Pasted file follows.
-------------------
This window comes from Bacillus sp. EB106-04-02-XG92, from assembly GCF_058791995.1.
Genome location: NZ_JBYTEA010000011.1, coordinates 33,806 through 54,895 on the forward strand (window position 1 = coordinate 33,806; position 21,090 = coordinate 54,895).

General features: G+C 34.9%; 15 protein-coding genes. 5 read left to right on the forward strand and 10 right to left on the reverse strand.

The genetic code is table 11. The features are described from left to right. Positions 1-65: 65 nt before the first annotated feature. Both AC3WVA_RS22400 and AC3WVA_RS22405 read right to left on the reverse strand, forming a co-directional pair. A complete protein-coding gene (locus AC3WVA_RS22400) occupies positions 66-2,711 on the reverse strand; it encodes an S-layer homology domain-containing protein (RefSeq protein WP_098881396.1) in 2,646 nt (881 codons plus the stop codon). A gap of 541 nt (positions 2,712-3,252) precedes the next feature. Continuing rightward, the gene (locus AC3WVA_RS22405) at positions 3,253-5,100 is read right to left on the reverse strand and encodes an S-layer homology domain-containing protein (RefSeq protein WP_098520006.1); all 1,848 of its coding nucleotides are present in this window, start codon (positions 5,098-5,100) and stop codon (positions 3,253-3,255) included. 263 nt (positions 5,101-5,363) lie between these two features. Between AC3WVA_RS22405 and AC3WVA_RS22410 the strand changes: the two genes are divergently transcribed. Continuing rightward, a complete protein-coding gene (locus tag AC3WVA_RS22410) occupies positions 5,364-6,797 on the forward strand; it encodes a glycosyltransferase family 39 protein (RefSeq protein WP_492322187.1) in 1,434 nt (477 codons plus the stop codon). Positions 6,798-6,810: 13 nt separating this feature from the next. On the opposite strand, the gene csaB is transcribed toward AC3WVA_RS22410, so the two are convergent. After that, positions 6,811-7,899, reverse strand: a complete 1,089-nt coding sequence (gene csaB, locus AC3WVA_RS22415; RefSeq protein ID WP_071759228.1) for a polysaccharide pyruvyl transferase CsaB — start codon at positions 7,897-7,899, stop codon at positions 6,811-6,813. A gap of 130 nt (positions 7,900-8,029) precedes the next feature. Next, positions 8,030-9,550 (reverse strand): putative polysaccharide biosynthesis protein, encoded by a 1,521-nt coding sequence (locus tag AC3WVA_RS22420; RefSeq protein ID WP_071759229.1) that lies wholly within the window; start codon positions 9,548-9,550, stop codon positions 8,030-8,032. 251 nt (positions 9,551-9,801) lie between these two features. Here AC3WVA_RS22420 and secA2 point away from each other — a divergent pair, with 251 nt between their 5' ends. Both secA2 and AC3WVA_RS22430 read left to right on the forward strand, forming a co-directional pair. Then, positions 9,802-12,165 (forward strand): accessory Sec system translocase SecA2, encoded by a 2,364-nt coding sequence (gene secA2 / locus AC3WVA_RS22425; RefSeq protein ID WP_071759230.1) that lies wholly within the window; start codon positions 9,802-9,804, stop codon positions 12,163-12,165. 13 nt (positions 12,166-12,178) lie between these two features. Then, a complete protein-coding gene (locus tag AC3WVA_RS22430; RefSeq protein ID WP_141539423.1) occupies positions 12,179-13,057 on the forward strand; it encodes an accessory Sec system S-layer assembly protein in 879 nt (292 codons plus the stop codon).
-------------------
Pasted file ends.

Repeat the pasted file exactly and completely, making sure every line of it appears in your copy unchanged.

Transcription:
This window comes from Bacillus sp. EB106-04-02-XG92, from assembly GCF_058791995.1.
Genome location: NZ_JBYTEA010000011.1, coordinates 33,806 through 54,895 on the forward strand (window position 1 = coordinate 33,806; position 21,090 = coordinate 54,895).

General features: G+C 34.9%; 15 protein-coding genes. 5 read left to right on the forward strand and 10 right to left on the reverse strand.

The genetic code is table 11. The features are described from left to right. Positions 1-65: 65 nt before the first annotated feature. Both AC3WVA_RS22400 and AC3WVA_RS22405 read right to left on the reverse strand, forming a co-directional pair. A complete protein-coding gene (locus AC3WVA_RS22400) occupies positions 66-2,711 on the reverse strand; it encodes an S-layer homology domain-containing protein (RefSeq protein WP_098881396.1) in 2,646 nt (881 codons plus the stop codon). A gap of 541 nt (positions 2,712-3,252) precedes the next feature. Continuing rightward, the gene (locus AC3WVA_RS22405) at positions 3,253-5,100 is read right to left on the reverse strand and encodes an S-layer homology domain-containing protein (RefSeq protein WP_098520006.1); all 1,848 of its coding nucleotides are present in this window, start codon (positions 5,098-5,100) and stop codon (positions 3,253-3,255) included. 263 nt (positions 5,101-5,363) lie between these two features. Between AC3WVA_RS22405 and AC3WVA_RS22410 the strand changes: the two genes are divergently transcribed. Continuing rightward, a complete protein-coding gene (locus tag AC3WVA_RS22410) occupies positions 5,364-6,797 on the forward strand; it encodes a glycosyltransferase family 39 protein (RefSeq protein WP_492322187.1) in 1,434 nt (477 codons plus the stop codon). Positions 6,798-6,810: 13 nt separating this feature from the next. On the opposite strand, the gene csaB is transcribed toward AC3WVA_RS22410, so the two are convergent. After that, positions 6,811-7,899, reverse strand: a complete 1,089-nt coding sequence (gene csaB, locus AC3WVA_RS22415; RefSeq protein ID WP_071759228.1) for a polysaccharide pyruvyl transferase CsaB — start codon at positions 7,897-7,899, stop codon at positions 6,811-6,813. A gap of 130 nt (positions 7,900-8,029) precedes the next feature. Next, positions 8,030-9,550 (reverse strand): putative polysaccharide biosynthesis protein, encoded by a 1,521-nt coding sequence (locus tag AC3WVA_RS22420; RefSeq protein ID WP_071759229.1) that lies wholly within the window; start codon positions 9,548-9,550, stop codon positions 8,030-8,032. 251 nt (positions 9,551-9,801) lie between these two features. Here AC3WVA_RS22420 and secA2 point away from each other — a divergent pair, with 251 nt between their 5' ends. Both secA2 and AC3WVA_RS22430 read left to right on the forward strand, forming a co-directional pair. Then, positions 9,802-12,165 (forward strand): accessory Sec system translocase SecA2, encoded by a 2,364-nt coding sequence (gene secA2 / locus AC3WVA_RS22425; RefSeq protein ID WP_071759230.1) that lies wholly within the window; start codon positions 9,802-9,804, stop codon positions 12,163-12,165. 13 nt (positions 12,166-12,178) lie between these two features. Then, a complete protein-coding gene (locus tag AC3WVA_RS22430; RefSeq protein ID WP_141539423.1) occupies positions 12,179-13,057 on the forward strand; it encodes an accessory Sec system S-layer assembly protein in 879 nt (292 codons plus the stop codon).